Examples

As illustrations of switching regression estimation, we consider three examples: Hamilton’s (1989) MSAR(4) specification for post-war U.S. GNP, Kim and Nelson’s (1999) example of a time-varying transition probability model of industrial production, and Kim and Nelson’s (1999) three state Markov model of regime heteroskedasticity.

Markov Switching AR

Hamilton (1989) specifies a two-state Markov switching model in which the mean growth rate of GNP is subject to regime switching, and where the errors follow a regime-invariant AR(4) process. The data for this example, which consists of the series G containing (100 times) the log difference of quarterly U.S. GNP for 1951q1–1984q4, may be found in the workfile “GNP_hamilton.WF1”.

To estimate the Hamilton model, open an switching equation dialog and enter the specification as depicted below:

The equation specification consists of a two-state Markov switching model with a single switching mean regressor C and the four non-switching AR terms. The error variance is assumed to be common across the regimes. The only probability regressor is the constant C since we have time-invariant regime transition probabilities.

With the exception of the convergence tolerance which we set to 1e-8, we leave the rest of the settings at their default values. Click on OK to estimate the equation and display the estimation results.

The top portion of the output describes the estimation settings:

(Bear in mind that if you attempt replicate this estimation using the default settings, you may obtain different results due to the different set of random starting values. You may use the random number generator seed settings to obtain the same starting values.)

The middle section displays the coefficients for the regime specific mean and the invariant error distribution coefficients. We see, in the differences in the regime specific means, what Hamilton terms the fast and slow growth rates for the U.S. economy.

The remaining results show the parameters of the transition matrix and summary statistics for the estimated equation.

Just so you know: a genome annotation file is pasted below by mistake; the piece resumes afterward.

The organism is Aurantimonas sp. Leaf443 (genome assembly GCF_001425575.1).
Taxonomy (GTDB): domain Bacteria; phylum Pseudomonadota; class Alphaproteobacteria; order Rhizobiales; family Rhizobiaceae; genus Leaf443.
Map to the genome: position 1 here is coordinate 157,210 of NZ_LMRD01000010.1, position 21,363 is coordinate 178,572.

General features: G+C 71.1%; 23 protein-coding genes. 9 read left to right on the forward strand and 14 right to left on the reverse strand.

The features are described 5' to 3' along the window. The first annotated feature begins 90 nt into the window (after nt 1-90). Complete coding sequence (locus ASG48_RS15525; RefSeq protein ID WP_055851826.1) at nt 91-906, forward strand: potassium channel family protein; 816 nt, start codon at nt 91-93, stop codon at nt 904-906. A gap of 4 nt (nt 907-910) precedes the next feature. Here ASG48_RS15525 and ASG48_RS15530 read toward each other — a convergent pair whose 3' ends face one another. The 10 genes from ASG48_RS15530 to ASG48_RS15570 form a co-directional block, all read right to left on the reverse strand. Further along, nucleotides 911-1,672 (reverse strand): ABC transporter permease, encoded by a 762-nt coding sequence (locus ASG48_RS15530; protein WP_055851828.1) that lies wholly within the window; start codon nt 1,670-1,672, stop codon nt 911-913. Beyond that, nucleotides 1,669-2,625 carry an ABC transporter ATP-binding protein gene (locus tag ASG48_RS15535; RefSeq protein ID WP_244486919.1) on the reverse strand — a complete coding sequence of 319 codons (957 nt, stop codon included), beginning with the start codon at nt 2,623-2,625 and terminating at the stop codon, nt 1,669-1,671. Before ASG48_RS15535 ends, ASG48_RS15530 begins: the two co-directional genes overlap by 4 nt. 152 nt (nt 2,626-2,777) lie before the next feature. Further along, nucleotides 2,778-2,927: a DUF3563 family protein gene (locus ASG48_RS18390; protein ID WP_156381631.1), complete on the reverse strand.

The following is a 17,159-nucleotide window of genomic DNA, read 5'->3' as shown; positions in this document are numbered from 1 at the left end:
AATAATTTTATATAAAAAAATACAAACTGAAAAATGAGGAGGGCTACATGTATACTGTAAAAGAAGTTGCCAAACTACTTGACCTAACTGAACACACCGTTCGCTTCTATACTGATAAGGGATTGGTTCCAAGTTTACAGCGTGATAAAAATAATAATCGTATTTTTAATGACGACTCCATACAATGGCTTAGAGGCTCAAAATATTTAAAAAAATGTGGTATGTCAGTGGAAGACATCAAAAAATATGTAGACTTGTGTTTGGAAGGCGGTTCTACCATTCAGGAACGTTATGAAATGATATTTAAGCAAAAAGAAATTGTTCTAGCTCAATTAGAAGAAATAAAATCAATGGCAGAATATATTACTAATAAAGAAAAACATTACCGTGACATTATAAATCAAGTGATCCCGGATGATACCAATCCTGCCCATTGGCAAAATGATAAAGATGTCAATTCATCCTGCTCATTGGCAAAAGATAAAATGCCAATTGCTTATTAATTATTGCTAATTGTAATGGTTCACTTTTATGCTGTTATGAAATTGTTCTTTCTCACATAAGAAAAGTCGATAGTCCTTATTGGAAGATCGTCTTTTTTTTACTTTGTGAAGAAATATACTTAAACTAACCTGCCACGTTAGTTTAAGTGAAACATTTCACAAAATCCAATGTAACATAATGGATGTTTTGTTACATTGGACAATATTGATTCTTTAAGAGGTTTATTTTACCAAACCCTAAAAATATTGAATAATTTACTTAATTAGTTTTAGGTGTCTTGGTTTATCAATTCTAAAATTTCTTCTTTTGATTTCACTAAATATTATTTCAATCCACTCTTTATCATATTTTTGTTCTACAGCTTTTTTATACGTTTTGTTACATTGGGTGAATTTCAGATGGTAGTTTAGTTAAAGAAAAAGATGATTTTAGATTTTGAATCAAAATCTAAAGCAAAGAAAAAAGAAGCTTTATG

Instead of focusing on the transition matrix parameters, we examine the transition matrix probabilities directly by selecting View/Regime Results/Transition Results... and clicking on OK to display the default summary view:

Here, we see the transition probability matrix and the expected durations. Note that there is considerable state dependence in the transition probabilities with a relatively higher probability of remaining in the origin regime (0.90 for the high output state, 0.75 for the low output state). The corresponding expected durations in a regime are approximately 10.4 and 4.1 quarters, respectively.

Lastly, we display the filtered and full sample estimates of the probabilities of being in the two regimes. First select View/Regime Results/Regime Probabilities... and choose the filtered results. We will display the results only for the first regime. Then repeat the procedure choosing the smoothed results.

After saving the two views as graphs, editing the labels, and applying the RecShade add-in (http://www.eviews.com/Addins/addins.shtml) to label the NBER recessions, we see that the predicted probabilities of being in the low output state coincide nicely with the commonly employed definition of recessions:

Time-Varying Transitions

Kim and Nelson (1999, p. 93) provide example data for estimating an MSAR(4) model with time-varying transition probabilities, as in Filardo (1994). Filardo models the log growth rate of industrial production (DLOGIP) using an MSAR(4) switching mean specification, using (among other variables) the log growth rate of the Composite Index of Eleven Leading Indicators (DLOGIDX) as a business-cycle predictor.

The Kim and Nelson monthly data for 1948m01 to 1991m04 are included the workfile “kimnelson_tvp.WF1”. Note that these data correspond to, but differ slightly from the data used in Filardo (1994).

We open the switching regression dialog and fill out the Specification tab with the switching mean AR(4) spec and the switching probability specification:

Note that use have used the lag of the leading indicator variable as our probability regressor so that the period data for the regressor corresponds to the values influencing the transitions for to .

We leave the remaining settings at their defaults and click on OK to estimate the equation. Following estimation, EViews displays the results:

The results are broadly similar to, but differ slightly from those reported by Filardo. The coefficients on the intercept in the mean equation both differ from zero with opposite (statistically significant) signs. As to the transition matrix parameters, we see that increases in the log growth rate are associated with higher probabilities of being in the high production growth regime, lowering the transition probability out of regime 1 and increasing the transition probability from regime 2 into regime 1.